• Googs Track is a single lane, dual directional track. While it’s recommended that you travel from south to north – for your safety and the safety of others – you should still expect oncoming traffic at all times, as people don’t always travel the recommended way
  • Drive safely by keeping speeds below 40 km an hour at all times and fitting a sand flag to your vehicle
  • The cooler months are the best time to travel. Spring is when wildflowers are in bloom, making it another great time to visit the area
  • It’s important to be self-sufficient on this track. Make sure you have enough food, water and fuel for the trip, with appropriate reserves 
  • It’s vital that only high-clearance 4WD vehicles travel along this track 
  • Make sure you listen in to UHF Channel 18 to communicate with other track users 
  • Use extreme caution on dune crests 
  • Expect rough corrugated road surfaces, especially upon approaches to dunes 
  • Make sure you pack your vehicle appropriately to avoid your belongings moving about
  • Only drive the track if you have sound knowledge of 4WD use 
  • Towing trailers is not recommended on the track
  • Deflate your tyres to sand pressures (15 to 25psi, depending on the weight carried) upon entering the park and re-inflate to manufacturer’s recommended pressures upon leaving the park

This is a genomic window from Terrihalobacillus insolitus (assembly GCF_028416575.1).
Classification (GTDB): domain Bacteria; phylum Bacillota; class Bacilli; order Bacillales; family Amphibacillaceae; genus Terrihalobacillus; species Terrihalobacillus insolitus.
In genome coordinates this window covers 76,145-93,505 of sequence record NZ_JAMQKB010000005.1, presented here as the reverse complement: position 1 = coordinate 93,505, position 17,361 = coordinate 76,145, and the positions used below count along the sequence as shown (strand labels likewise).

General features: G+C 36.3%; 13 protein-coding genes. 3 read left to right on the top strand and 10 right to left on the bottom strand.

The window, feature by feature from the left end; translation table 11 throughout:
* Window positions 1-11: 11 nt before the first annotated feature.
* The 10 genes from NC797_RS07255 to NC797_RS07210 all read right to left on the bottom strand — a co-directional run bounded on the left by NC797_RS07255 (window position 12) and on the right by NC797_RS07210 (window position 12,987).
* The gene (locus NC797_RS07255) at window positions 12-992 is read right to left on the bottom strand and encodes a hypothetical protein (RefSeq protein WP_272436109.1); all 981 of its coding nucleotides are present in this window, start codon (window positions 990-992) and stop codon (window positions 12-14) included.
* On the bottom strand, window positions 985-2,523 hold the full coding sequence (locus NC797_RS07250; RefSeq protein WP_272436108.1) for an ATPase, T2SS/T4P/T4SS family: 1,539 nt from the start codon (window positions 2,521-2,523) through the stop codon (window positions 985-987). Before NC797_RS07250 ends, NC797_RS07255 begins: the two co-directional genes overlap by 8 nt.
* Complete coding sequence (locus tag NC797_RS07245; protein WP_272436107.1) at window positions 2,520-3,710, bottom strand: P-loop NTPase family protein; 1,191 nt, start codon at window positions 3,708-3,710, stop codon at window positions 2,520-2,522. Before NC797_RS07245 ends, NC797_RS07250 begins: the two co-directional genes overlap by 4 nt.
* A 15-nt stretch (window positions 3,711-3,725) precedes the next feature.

• Be aware there is no reliable mobile phone service along the track, however there is some phone coverage on elevated sites on Mt Finke.
  • Public access is prohibited along the vermin-proof fence, this is a maintenance track only
  • Always drive to the conditions and use caution when driving through overgrown vegetation as it may scratch or damage your vehicle
  • Don’t be deterred by the rain during the cooler months, it helps to compact the sand
  • Check outback roads before you head out. For a report on current road conditions for surrounding areas, call the 24-hour automated service on 1300 361 033, or visit the DPTI website

Things to prepare before you go

Before you head into these parks, buy your vehicle entry pass either online or from one of the booking agents on your way.

It’s also a good idea to download park and campground maps on your phone while you still have internet reception, or get the Avenza PDF Maps app and download the park maps.

When you’re in these parks, the app will use your phone’s built-in GPS to plot your real-time location onto a map – even when you don’t have internet reception.

Make sure you pack enough drinking water and food. It’s also a good idea to pack sun protection (a hat, sunglasses and sunscreen) and insect repellent.

If you’re planning on hiking, it’s also essential you wear suitable footwear and clothing, such as long pants.

There are no bins in national parks, so you’ll also have to think about how you can take your rubbish home. Find out more about how you can leave no trace.

(Main image courtesy of Trayon Campers)

Keen to experience four-wheel driving in other national parks around the state? Take a read of our blog, 6 national parks for four-wheel driving in South Australia.